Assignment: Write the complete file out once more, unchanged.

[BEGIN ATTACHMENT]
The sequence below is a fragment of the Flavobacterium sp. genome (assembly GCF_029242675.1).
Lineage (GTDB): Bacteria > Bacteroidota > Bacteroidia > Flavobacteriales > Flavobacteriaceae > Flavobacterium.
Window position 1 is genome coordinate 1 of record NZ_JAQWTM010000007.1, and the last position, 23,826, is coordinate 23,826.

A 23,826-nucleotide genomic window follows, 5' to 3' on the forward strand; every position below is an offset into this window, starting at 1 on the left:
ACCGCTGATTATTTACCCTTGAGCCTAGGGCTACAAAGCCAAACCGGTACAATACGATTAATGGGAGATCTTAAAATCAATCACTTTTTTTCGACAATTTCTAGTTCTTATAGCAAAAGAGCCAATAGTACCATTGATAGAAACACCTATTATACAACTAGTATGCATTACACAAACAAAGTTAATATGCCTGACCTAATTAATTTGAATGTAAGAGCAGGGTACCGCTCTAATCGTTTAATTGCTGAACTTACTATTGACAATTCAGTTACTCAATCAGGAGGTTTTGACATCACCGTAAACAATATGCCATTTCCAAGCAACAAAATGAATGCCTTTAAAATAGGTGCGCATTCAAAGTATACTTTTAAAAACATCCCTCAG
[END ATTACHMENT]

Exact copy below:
The sequence below is a fragment of the Flavobacterium sp. genome (assembly GCF_029242675.1).
Lineage (GTDB): Bacteria > Bacteroidota > Bacteroidia > Flavobacteriales > Flavobacteriaceae > Flavobacterium.
Window position 1 is genome coordinate 1 of record NZ_JAQWTM010000007.1, and the last position, 23,826, is coordinate 23,826.

A 23,826-nucleotide genomic window follows, 5' to 3' on the forward strand; every position below is an offset into this window, starting at 1 on the left:
ACCGCTGATTATTTACCCTTGAGCCTAGGGCTACAAAGCCAAACCGGTACAATACGATTAATGGGAGATCTTAAAATCAATCACTTTTTTTCGACAATTTCTAGTTCTTATAGCAAAAGAGCCAATAGTACCATTGATAGAAACACCTATTATACAACTAGTATGCATTACACAAACAAAGTTAATATGCCTGACCTAATTAATTTGAATGTAAGAGCAGGGTACCGCTCTAATCGTTTAATTGCTGAACTTACTATTGACAATTCAGTTACTCAATCAGGAGGTTTTGACATCACCGTAAACAATATGCCATTTCCAAGCAACAAAATGAATGCCTTTAAAATAGGTGCGCATTCAAAGTATACTTTTAAAAACATCCCTCAG